It’s a common road, about three miles long—
a quick left not far beyond the heart-scarred
sycamore where I carved my name plus hers.
A serpentine street, it slithers between
piled lines of kneehigh stones—the mossy bones
of dead farms, reborn wild and overgrown.
The canopy labors under winter’s weight.
Chilling hilltop howls break down weary boughs
as I slow and crawl to a twinkling veil.
Cascading crystal mist opaques my path.
It dangles for a breath, and with a breath,
diamond drizzle fades back into the dawn.
Creeping past the clearing’s throat, silver sun
slips behind the pines and prints zebra stripes
along the crumbling, snow-white blacktop.
As floodplains flank, a bridge spans the river.
Calm, she flows in the morning’s flooding bright—
this place where too many fish slipped my hook.
Then again, I’m swallowed whole by the wood
and its towering dark. Flickers of light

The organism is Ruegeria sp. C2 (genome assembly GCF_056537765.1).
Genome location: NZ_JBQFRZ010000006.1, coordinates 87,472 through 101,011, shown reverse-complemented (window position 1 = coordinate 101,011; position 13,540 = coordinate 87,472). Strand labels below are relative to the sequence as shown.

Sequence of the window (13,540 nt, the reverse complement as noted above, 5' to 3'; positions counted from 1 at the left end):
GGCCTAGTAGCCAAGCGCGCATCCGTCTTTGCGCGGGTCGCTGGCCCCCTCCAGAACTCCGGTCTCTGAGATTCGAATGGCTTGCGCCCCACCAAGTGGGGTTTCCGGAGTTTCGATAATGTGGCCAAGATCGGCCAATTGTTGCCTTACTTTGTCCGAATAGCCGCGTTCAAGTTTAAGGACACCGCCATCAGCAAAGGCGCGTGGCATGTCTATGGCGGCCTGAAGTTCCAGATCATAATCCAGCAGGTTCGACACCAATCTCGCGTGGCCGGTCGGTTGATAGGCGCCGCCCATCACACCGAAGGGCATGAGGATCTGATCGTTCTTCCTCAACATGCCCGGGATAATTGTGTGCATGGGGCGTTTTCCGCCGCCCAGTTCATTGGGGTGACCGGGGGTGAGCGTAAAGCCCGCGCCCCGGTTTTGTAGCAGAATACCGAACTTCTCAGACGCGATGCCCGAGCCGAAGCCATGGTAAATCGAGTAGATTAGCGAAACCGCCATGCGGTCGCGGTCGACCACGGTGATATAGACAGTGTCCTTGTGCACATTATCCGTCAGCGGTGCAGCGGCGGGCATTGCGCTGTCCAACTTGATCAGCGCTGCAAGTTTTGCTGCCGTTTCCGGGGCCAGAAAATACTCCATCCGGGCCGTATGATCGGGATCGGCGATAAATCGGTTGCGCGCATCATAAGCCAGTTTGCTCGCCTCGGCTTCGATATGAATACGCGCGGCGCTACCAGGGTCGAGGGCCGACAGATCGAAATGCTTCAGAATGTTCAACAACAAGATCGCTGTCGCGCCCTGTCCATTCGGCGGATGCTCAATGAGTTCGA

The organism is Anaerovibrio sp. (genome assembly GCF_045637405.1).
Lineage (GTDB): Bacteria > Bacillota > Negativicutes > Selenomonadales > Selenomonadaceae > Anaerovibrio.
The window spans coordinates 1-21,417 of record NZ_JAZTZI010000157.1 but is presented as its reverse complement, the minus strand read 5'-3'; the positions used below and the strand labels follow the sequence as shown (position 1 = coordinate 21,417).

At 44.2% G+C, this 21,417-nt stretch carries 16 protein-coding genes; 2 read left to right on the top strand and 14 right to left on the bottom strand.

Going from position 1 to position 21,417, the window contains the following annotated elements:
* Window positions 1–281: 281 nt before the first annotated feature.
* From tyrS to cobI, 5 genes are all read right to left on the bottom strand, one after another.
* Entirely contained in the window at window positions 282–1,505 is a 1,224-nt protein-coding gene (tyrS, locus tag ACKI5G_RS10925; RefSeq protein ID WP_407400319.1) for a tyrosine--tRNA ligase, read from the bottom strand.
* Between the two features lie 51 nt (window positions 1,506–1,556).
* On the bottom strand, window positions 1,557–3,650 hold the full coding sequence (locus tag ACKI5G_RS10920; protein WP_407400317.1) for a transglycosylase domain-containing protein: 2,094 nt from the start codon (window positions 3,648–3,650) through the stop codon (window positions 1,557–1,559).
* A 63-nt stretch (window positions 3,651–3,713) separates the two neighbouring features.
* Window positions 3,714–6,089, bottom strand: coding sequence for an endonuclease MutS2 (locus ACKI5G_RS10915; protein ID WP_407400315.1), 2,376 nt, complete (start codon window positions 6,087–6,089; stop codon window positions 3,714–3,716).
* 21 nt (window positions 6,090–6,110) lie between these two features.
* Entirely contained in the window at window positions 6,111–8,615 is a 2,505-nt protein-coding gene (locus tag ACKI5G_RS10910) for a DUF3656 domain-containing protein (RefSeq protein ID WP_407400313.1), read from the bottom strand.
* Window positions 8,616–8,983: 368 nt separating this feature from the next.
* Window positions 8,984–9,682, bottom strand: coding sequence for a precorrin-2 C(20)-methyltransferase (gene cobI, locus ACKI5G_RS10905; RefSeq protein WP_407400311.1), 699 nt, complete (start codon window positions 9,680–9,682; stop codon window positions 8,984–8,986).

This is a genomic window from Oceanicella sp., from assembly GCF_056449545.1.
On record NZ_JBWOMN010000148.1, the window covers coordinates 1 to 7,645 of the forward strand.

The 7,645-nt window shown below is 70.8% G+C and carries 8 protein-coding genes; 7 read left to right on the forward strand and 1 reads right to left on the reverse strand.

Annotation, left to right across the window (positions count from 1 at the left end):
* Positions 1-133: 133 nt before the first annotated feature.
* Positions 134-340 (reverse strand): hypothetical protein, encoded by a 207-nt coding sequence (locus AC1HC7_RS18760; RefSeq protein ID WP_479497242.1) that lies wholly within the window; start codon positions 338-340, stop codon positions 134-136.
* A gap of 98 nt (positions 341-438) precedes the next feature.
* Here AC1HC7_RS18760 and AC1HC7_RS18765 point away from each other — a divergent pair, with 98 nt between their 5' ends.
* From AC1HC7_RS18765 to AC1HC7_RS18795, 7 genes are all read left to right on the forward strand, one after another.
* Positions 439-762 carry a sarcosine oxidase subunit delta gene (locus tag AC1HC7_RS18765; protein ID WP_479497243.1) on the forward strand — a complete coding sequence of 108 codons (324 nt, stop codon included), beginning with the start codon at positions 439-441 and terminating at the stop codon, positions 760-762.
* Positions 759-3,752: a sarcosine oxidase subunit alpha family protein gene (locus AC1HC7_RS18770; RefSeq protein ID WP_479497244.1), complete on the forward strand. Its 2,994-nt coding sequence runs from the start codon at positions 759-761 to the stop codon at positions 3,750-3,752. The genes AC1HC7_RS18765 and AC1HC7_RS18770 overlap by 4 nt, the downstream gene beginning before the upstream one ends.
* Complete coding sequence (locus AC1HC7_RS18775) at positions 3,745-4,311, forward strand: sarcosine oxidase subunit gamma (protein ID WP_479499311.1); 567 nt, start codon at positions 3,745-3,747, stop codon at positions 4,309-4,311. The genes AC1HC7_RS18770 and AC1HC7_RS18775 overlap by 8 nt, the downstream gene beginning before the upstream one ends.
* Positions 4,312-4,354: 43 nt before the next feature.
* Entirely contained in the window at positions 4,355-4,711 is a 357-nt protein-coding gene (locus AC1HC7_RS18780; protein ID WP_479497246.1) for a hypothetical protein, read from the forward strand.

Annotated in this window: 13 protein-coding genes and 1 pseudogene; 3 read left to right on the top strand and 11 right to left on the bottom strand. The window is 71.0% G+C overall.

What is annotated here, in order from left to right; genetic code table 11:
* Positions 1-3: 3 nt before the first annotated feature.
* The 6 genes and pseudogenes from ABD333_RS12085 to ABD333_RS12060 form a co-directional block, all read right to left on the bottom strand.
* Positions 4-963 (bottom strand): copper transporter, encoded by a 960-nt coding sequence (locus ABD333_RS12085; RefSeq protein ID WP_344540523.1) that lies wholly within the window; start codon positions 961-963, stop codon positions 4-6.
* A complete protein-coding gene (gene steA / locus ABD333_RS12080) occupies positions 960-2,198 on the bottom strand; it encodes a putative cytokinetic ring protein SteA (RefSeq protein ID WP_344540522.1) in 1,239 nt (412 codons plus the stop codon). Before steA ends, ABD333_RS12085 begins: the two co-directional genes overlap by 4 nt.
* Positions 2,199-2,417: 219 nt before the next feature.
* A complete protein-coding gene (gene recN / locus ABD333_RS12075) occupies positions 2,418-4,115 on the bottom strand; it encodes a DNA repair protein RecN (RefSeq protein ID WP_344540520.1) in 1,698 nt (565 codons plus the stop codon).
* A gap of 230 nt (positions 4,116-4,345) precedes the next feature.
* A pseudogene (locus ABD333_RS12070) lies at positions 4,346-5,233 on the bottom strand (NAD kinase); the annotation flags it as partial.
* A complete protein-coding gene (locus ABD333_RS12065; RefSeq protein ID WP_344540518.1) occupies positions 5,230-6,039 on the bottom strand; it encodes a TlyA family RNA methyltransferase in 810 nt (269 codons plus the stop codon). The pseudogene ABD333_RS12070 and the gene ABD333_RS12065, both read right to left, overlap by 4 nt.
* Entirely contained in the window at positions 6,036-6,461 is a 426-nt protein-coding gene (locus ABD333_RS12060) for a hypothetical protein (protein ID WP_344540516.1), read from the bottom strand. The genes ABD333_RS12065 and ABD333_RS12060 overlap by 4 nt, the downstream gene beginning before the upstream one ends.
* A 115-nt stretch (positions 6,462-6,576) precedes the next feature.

bombard the glass as I squint toward the end.
I approach a colonial kirkyard—
a hill built by bloody bold and the husks
of the New World, hopeful, but dead too soon.
A perfect terminus, but not yet mine.
I turn around and drive back down the road,
plunging headlong into the blinding gold.
Jess Levens is a poet and photographer who lives with his wife, sons and dogs in New England, where he draws inspiration from the region’s landscapes and history. His poetry has been published in The Dillydoun Review and Prometheus Dreaming. Jess is a Marine Corps veteran and Northeastern University alum. Follow him on Twitter and Instagram @levensworks.